The chilled air smelled of meat.
I wore a yellow belted dress and high heels the color of Bologna.
You pressed your hip against me.
The hot afternoon waved in the windows.
The man behind the counter smiled at us,
two lovers in a foreign land.
Smoked pig trotters hung from the ceiling,
dangling their red-painted toes.
Wilson's Promenade, Sarajevo, and Leonard Cohen
June and the lime trees were in bloom again.
The century began in Sarajevo
and it ended in Sarajevo.
A Leonard Cohen poem in Bosnian
was tattooed on your boney hips.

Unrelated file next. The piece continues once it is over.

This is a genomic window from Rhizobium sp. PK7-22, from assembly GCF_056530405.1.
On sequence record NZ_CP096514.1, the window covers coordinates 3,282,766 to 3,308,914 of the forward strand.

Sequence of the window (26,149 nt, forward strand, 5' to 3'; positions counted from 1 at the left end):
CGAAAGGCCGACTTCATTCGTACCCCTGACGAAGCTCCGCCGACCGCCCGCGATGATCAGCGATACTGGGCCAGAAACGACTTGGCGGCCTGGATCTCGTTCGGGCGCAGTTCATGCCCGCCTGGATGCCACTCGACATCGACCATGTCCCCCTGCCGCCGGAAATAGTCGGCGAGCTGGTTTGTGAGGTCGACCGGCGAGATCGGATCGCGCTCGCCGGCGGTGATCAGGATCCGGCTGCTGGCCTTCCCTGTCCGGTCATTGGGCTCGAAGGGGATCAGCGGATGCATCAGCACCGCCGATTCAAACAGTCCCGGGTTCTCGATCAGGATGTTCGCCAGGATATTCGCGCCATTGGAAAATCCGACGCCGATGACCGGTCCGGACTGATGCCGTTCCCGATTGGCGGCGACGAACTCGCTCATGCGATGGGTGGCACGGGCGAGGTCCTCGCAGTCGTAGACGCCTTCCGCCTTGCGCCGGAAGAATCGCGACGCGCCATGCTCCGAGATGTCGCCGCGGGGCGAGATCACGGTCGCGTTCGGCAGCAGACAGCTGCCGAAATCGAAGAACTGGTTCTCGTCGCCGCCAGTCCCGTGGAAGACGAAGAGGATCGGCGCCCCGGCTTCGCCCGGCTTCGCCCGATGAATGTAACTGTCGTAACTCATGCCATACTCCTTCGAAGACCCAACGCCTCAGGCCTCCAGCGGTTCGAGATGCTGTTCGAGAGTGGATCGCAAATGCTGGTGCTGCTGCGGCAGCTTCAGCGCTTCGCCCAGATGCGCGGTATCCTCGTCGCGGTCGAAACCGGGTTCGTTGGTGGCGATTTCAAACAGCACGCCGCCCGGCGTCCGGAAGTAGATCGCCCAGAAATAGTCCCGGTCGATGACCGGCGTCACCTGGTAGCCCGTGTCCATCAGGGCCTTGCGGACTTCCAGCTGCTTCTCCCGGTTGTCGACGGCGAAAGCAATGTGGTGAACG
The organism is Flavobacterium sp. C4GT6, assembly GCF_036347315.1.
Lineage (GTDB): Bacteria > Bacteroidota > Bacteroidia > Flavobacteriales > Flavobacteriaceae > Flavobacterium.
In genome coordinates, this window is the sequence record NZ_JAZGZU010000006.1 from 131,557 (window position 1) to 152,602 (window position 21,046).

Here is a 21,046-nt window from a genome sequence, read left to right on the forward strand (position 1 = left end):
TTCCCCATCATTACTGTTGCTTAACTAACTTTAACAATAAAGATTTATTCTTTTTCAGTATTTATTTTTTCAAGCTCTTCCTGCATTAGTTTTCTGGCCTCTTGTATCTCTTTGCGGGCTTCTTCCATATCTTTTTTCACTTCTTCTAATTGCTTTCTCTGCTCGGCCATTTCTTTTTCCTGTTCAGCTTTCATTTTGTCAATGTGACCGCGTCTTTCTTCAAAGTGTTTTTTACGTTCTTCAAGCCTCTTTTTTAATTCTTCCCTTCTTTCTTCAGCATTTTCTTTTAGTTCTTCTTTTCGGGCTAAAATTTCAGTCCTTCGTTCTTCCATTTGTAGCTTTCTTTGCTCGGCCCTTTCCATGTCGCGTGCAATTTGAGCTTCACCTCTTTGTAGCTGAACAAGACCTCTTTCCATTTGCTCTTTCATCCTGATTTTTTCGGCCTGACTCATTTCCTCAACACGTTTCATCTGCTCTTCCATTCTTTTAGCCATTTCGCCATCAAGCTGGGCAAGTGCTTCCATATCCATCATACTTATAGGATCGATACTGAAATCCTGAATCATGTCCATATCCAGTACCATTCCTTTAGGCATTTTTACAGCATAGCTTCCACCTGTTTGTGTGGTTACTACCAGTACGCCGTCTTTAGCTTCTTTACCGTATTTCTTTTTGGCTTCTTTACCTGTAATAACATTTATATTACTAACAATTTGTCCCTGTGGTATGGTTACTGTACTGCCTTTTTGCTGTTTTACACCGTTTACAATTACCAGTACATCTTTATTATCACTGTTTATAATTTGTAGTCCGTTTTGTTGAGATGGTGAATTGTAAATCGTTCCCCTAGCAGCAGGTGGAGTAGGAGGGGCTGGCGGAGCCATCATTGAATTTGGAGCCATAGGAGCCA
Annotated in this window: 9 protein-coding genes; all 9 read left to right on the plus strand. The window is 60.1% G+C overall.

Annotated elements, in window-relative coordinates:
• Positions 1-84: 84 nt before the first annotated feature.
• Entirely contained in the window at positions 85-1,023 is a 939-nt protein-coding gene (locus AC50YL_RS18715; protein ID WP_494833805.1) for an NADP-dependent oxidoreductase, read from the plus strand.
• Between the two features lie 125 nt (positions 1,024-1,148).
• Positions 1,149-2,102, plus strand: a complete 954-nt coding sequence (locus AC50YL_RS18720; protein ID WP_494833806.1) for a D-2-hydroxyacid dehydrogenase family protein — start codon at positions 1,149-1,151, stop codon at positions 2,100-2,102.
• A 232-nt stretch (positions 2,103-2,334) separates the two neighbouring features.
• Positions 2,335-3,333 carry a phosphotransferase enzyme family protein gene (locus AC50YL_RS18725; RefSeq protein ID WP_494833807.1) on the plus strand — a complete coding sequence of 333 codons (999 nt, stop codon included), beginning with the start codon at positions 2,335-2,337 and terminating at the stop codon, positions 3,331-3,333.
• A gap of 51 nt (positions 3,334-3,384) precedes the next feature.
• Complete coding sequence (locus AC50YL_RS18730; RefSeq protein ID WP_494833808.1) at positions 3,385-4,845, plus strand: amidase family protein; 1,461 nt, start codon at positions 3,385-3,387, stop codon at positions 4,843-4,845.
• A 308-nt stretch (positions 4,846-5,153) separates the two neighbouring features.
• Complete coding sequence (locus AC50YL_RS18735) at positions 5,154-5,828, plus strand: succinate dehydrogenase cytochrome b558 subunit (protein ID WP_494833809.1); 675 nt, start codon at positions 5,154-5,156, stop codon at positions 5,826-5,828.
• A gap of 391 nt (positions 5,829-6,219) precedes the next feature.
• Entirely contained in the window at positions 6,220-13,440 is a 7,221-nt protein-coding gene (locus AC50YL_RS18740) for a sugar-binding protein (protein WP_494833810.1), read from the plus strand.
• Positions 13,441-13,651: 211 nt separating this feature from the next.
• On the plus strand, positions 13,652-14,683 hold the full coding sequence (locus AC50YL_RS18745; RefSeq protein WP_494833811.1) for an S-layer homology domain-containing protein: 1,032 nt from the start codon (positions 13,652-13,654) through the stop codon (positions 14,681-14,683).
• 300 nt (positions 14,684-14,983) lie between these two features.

… her lover for a history-full of poems.
I wanted to write about love too,
so I walked along the Miljacka River
like when we were young
and I thought I would die of a heroin overdose
every time you kissed me.
Down in the bracken
I found a rabbit faking its own death, stark still
in a crown of thorns, in the shadow of the blooming limes.
These trees survived the war. Every war.
No one would cut them down.
The rabbit stared hard, unblinking—
eye like a black marble.
until my hand reached out and it sprang
to life, flash and nerve,
a blur of Lazarus-bandages unraveling,
My heart all galloping resurrection hooves.
Heather Derr-Smith is the author of Each End of the World and The Bride Minaret. She is a graduate of the Iowa Writers' Workshop and lives in Des Moines, Iowa. website